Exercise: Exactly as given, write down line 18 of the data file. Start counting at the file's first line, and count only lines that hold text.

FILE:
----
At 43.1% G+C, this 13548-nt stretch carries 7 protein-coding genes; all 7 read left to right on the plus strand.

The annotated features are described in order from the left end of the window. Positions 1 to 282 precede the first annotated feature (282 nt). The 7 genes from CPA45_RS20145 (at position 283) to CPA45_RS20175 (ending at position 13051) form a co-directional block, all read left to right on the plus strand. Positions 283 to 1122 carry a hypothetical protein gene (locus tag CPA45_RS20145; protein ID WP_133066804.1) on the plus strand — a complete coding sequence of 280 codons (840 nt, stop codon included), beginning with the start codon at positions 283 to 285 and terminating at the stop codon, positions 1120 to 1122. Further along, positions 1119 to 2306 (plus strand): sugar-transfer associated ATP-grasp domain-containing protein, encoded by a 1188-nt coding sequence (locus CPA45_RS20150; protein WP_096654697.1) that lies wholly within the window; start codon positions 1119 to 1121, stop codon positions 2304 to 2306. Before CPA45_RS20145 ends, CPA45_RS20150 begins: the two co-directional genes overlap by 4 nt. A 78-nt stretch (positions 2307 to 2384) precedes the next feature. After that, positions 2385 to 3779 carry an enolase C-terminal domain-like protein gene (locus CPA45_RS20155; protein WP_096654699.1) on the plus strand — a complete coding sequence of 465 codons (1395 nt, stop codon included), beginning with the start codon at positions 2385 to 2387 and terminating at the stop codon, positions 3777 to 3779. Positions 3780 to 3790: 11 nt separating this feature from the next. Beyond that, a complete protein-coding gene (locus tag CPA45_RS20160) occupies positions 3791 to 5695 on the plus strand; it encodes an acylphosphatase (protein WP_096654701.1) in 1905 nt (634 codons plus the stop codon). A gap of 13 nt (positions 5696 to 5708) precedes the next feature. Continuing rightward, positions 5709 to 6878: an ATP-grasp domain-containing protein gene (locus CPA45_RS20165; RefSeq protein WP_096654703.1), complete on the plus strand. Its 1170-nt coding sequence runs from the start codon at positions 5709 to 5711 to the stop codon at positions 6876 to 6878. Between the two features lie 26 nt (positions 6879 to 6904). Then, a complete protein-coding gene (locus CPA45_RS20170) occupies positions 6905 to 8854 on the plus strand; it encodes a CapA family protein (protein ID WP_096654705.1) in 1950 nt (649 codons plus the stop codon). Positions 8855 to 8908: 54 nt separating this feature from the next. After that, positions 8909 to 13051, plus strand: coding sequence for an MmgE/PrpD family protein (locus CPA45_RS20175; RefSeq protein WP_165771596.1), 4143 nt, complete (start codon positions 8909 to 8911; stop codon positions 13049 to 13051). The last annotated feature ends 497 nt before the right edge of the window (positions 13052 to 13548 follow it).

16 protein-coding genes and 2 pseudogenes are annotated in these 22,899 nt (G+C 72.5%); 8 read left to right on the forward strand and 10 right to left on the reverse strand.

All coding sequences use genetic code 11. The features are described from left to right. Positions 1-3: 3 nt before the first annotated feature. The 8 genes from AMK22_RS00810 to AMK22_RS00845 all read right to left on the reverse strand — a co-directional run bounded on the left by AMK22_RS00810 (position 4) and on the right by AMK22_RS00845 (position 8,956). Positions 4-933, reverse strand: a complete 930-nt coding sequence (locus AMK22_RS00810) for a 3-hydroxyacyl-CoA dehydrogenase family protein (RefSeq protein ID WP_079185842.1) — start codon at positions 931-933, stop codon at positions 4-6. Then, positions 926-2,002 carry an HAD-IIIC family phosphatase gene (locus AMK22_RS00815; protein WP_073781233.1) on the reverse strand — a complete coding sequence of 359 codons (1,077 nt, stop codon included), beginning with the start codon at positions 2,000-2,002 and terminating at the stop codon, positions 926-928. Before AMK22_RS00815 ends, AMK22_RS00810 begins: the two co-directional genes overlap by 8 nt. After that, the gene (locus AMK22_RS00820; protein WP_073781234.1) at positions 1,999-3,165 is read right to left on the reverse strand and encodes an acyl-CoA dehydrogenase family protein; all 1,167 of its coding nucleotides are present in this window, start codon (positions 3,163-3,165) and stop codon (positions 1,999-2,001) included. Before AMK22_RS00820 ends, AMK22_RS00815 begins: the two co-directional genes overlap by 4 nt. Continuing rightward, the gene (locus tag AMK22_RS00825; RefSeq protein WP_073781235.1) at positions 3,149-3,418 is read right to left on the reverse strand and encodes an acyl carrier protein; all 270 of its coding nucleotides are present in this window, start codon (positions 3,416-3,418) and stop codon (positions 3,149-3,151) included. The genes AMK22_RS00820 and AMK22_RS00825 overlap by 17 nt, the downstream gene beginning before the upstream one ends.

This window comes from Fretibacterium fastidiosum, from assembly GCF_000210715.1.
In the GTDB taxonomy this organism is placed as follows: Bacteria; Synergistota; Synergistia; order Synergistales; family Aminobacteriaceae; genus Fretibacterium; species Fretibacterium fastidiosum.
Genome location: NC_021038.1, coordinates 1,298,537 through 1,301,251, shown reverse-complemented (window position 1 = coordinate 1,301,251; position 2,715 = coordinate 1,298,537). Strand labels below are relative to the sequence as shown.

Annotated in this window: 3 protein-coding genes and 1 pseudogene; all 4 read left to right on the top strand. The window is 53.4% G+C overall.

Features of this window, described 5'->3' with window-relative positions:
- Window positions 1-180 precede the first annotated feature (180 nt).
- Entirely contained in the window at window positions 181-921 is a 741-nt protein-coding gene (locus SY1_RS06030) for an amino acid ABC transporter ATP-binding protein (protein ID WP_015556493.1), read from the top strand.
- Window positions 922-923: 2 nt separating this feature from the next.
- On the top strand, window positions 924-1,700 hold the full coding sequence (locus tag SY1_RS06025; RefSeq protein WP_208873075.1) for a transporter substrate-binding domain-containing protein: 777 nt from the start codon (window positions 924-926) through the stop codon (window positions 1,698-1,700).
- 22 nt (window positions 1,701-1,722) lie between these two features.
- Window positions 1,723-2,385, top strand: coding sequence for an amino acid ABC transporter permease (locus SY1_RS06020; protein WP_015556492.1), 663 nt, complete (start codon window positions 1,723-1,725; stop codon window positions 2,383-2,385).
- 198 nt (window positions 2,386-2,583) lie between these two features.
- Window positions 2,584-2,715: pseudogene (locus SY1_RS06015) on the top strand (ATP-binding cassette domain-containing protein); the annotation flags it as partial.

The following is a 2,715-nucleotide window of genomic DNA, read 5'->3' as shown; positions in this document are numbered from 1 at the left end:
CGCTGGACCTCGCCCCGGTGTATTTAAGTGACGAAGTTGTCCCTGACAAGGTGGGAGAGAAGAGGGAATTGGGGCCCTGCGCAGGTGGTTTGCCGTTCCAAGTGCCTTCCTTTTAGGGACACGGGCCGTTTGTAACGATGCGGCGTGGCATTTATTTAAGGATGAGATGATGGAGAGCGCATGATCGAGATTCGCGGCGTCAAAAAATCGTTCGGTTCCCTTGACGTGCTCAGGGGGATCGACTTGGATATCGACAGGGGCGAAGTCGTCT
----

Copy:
The following is a 2,715-nucleotide window of genomic DNA, read 5'->3' as shown; positions in this document are numbered from 1 at the left end: